If I show even the slightest hesitancy to be floored by this honor, it is due to the designation of SO SHELLY as a “romance.” The word is a tricky one that inspires a number of understandings and responses. Sadly, in its modern interpretation, the use of the term is often limited to the “Harlequin”-type romance. These novels, though widely-popular and perfectly legitimate, tend to be formulaic and dismissed by many as “plot-boilers.” I do not believe SO SHELLY conforms to either of these descriptions.

The Romance, however, as a story form, has a long, vaunted, and perpetual place in literary history. Modern day manifestations of this form are all derivatives of the Medieval Romance and the Romantic Movement of the late eighteenth and early nineteenth centuries. The medieval form featured larger-than-life heroes and villains, dangerous quests, ingenues, supernatural beings and events, and a lightheartedness of tone and purpose. The more recent Romantic Movement borrows from its medieval predecessor and adds such elements as its nearly-pantheistic love of nature, an emphasis on freedom and nonconformity, high emotion, the spirit of rebellion and revolution, a tendency towards excess and spontaneity, and an appreciation of the exotic. It is this second spell of Romantic literature that inspired the trinity of characters at the center of SO SHELLY: Lord Byron, Percy Byshhe Shelley, and John Keats. Our modern day fascination with horror, supernatural beings (vampires, werewolves, shape-shifters, witches, etc.), and the paranormal can be traced to the gothic novels of this second manifestation of Romanticism. Therefore, as a literary descendant of these two forms of Romance, I am thrilled to see SHELLY included among Booklist’s honored works of Romance fiction.

Perhaps the greatest outcome of earning Booklist’s distinction would be to expand the readership of SO SHELLY across genres. In my experience as a student, teacher, and lover of art and literature, the greatest pieces have always been those that defy easy categorization. I can only hope that SO SHELLY is one such definition-resistant novel.

What NOT to Expect as a Debut Author

Now that my novel, SO SHELLY, has been on shelves for over six months, it’s time to look back at the past half year and share what I’ve learned about being a debut novelist with a major publisher. I doubt that my actual experiences will match the high expectations that most have. For example, I’m constantly referred to by others as the “famous author” (I wish, then maybe I wouldn’t still be doing my own laundry, cleaning my own bathrooms, mowing my own lawn, etc.), and people often ask how my life has changed? (Answer: Not much.) The reality is that very little of the past six months has matched my idealistic hopes, dreams, and expectations of life after publication. I do believe, however, that my experience is the norm; although, I’m sure there are those lucky few whose first novels skyrocket them to fortune and fame. All I know for sure is that from the high of being chosen by the American Booksellers Association as one of 2011’s top “New Voices” to the low of having not a single person show up for a library reading, I wouldn’t trade a step of the journey.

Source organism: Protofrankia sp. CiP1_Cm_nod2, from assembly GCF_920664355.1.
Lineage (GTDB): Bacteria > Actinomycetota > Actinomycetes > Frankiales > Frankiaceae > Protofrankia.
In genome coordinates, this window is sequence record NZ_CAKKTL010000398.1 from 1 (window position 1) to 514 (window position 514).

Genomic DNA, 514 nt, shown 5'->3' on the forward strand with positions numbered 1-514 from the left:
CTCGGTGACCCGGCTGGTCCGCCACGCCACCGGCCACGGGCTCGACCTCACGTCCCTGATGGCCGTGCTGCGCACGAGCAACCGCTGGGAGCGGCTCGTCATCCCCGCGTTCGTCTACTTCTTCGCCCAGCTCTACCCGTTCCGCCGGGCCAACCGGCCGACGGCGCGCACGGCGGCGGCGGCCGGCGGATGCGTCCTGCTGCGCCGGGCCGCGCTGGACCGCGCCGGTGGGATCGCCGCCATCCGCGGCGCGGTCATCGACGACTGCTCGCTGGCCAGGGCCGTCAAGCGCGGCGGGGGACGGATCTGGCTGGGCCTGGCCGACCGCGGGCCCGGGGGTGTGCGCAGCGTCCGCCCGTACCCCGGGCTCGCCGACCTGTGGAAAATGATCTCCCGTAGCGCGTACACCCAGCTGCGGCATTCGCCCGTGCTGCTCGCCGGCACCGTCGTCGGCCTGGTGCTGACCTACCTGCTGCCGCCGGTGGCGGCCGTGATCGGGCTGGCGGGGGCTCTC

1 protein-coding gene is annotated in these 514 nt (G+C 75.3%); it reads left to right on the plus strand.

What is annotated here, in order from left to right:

Below, in bold, are ten experiences regarding which many debut novelists often have mistaken notions. After each is the reality as I have experienced it and my advice for future novices in the world of publishing.

Reviews in national magazines or USA Today: Be thrilled if you are reviewed in trade magazines such as Publishers Weekly, Booklist, and Scrivener and to be featured in any blog, hometown newspaper, alumni magazine etc. that is willing to give you the space. If they don’t come to you, seek them out. Sell your publishing success story to them. Those types of publications are proud to report the “local boy does good” story.

A large windfall of income: Don’t quit your day job, especially if your health benefits and retirement savings are tied to that job. After expenditures, I will have spent more money on my writing career this year than I will have earned.

A free editorial pass on your second book or for the writing of it to come easier: It is much more difficult with your second effort to earn an editor’s approval. She knows that for the good of your career, your sophomore effort must be much better than your first, for an underselling second book can be the kiss-of-death for an author’s career. Remember: very few writers are ever given a single opportunity at the publishing plate, and ach swing-and-miss greatly reduces the probability of getting an additional turn at-bat.

To be recognized everywhere you go. If you’re writing for the correct reasons, relative anonymity is what you should hope for. Remember: it’s about the book, not the author. The title of “author-celebrity” should be an oxymoron. I know of very few authors who are comfortable in the celebrity role, and those who are typically pump out trite, formulaic work of transitory value.

Copies of your book in the majority of bookstores nationwide. Bookstores can be very fickle and independent regarding the books they choose to stock. It’s actually very hit-and-miss as to whether or not a bookstore will stock your book, and oftentimes, a single copy is all they have. Be grateful for any and all of the valuable shelf real estate your book may occupy.